President Joe Biden accused Russia of committing “atrocities” in Ukraine and praised the country’s president, Volodymyr Zelensky, for a speech delivered to Congress on Wednesday that Biden called “compelling.”
Biden said the United States would send drones as part of its military assistance to Ukraine and that Russian President Vladimir Putin’s forces were targeting civilian areas, contrary to what the Kremlin denies.
A theater housing hundreds of civilians in Mariupol was shelled by Russian forces on Wednesday, according to the city council.
“Putin is causing appalling devastation and horror in Ukraine,” Biden said Wednesday at the White House. “It is awful”.
Zelensky , in a speech addressing Biden by name, urged the United States to close its ports to all Russian goods and to provide Ukraine with fighter jets, something the Biden administration has not yet been willing to facilitate. After showing lawmakers a graphic video of Ukrainian casualties in the war, including children, Zelenskiy addressed Biden directly in English: “Being the leader of the world means being the leader of peace.”
The White House is touting $1 billion in security assistance the United States authorized for Ukraine last week, bringing the total for the past year to $2 billion. Officials point to the United States as the single largest donor of such aid to Ukraine.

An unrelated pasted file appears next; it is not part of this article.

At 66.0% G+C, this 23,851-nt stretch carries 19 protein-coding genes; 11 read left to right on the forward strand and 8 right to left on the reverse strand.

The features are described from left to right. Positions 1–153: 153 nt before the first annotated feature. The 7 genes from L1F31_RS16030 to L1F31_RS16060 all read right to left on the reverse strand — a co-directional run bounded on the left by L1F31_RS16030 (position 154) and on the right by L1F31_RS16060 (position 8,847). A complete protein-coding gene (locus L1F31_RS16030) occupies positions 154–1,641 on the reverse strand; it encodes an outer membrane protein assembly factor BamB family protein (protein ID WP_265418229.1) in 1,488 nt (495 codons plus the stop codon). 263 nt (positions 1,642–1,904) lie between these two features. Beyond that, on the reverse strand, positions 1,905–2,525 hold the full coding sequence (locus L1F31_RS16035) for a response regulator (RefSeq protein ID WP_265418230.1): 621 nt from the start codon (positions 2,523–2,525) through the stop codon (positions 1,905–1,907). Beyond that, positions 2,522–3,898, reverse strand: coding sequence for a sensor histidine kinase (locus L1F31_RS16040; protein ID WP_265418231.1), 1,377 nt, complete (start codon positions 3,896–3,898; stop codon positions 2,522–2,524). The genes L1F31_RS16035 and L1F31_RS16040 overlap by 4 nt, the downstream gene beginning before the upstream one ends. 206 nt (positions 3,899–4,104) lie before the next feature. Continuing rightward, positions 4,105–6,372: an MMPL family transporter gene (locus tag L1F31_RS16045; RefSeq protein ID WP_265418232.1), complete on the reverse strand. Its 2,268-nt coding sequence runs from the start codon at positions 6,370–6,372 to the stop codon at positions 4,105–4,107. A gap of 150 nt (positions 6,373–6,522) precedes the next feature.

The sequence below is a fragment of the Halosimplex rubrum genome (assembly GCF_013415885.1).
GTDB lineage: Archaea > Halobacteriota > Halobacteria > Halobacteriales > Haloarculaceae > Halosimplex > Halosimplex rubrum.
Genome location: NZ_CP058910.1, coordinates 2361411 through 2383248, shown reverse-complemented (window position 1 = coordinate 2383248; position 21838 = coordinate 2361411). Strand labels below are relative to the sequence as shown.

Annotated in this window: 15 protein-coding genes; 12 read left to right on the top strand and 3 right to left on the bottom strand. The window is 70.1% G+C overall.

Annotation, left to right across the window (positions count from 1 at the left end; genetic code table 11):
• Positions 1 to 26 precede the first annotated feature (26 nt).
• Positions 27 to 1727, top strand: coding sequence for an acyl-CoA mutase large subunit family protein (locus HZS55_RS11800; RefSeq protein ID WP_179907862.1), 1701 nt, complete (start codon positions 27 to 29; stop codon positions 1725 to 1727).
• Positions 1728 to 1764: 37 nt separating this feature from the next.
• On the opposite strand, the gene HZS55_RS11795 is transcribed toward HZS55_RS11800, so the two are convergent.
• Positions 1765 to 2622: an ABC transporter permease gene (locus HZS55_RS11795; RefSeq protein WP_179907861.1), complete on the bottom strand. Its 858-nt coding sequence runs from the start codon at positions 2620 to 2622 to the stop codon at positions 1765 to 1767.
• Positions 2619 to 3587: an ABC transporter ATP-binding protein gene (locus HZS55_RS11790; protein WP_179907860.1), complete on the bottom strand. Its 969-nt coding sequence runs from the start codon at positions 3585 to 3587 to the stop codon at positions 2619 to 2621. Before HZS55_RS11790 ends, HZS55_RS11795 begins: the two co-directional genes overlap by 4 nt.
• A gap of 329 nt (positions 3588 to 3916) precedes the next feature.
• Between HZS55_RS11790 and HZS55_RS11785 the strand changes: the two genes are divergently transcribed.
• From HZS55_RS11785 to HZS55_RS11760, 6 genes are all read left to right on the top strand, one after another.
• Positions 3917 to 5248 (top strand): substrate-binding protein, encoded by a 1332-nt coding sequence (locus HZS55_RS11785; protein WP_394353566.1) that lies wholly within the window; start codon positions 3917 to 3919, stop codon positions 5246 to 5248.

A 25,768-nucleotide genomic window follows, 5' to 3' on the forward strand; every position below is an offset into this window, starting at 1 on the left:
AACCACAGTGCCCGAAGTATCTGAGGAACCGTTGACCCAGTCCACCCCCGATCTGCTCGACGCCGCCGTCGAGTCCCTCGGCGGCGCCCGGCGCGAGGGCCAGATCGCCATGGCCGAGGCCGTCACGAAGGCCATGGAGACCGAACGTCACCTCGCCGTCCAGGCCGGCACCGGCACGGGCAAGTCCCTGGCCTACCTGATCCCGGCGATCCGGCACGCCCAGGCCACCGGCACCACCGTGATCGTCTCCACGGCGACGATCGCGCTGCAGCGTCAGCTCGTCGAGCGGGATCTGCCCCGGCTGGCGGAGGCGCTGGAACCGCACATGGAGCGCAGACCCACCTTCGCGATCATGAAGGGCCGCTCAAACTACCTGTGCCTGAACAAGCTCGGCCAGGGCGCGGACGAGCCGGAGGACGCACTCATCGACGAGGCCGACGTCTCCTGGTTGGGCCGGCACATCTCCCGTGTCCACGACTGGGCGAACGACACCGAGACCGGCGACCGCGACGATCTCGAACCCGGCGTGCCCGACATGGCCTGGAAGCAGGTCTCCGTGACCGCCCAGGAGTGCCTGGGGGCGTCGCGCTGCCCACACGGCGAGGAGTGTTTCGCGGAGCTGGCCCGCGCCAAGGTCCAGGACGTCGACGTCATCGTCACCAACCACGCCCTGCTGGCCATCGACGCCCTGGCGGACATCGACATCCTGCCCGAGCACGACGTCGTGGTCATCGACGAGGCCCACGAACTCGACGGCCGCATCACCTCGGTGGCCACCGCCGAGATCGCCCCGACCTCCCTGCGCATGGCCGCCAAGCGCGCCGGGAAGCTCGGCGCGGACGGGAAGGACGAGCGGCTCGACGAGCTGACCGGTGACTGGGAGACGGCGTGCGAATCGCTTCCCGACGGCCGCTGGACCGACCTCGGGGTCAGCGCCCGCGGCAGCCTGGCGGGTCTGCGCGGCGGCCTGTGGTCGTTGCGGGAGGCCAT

Biden signed a $1.5 trillion government funding bill on Tuesday and on Wednesday authorized spending $800 million on security assistance. On Saturday, he signed an additional $200 million for weapons and equipment as part of an interim spending bill.
Still, the assistance falls short of Zelensky’s biggest requests: a no-fly zone over Ukraine or the transfer of fighter jets from NATO countries, neither of which the White House has agreed to.
Zelenskiy on Wednesday urged lawmakers to remember the bombing of Pearl Harbor and the Sept. 11, 2001, terrorist attacks in New York and Washington, as aid weighs more heavily.
“Russia has turned the Ukrainian sky into a source of death for thousands of people,” Zelenskiy said after a standing ovation from lawmakers.
The Ukrainian leader, who first spoke through an interpreter and then switched to English, continued his calls for a no-fly zone over his country, but added: “If this is too much to ask, we offer an alternative,” emphasizing that the country needs more air defense systems like the S-300.
Previous US assistance included about 600 Stinger anti-aircraft systems, 2,600 Javelin anti-armor systems, an undisclosed number of helicopters and patrol boats, 200 machine guns, 200 grenade launchers and 40 million small arms ammunition, Biden officials said.
NBC reported Tuesday that the Biden administration was considering providing Ukraine with armed drones made in the United States. Ukraine has already used Turkish-made drones to great effect against Russian armored vehicles, according to Western military officials.
The White House is also emphasizing what it is willing to do diplomatically and humanitarianally to show its support for Ukraine, announcing Tuesday that Biden will fly to Brussels next week for an “extraordinary summit” with NATO allies.
He held an event Tuesday, with a crowd of reporters watching, to sign into law the government spending bill that includes a total of $13.6 billion in defense, economic and humanitarian aid for Ukraine.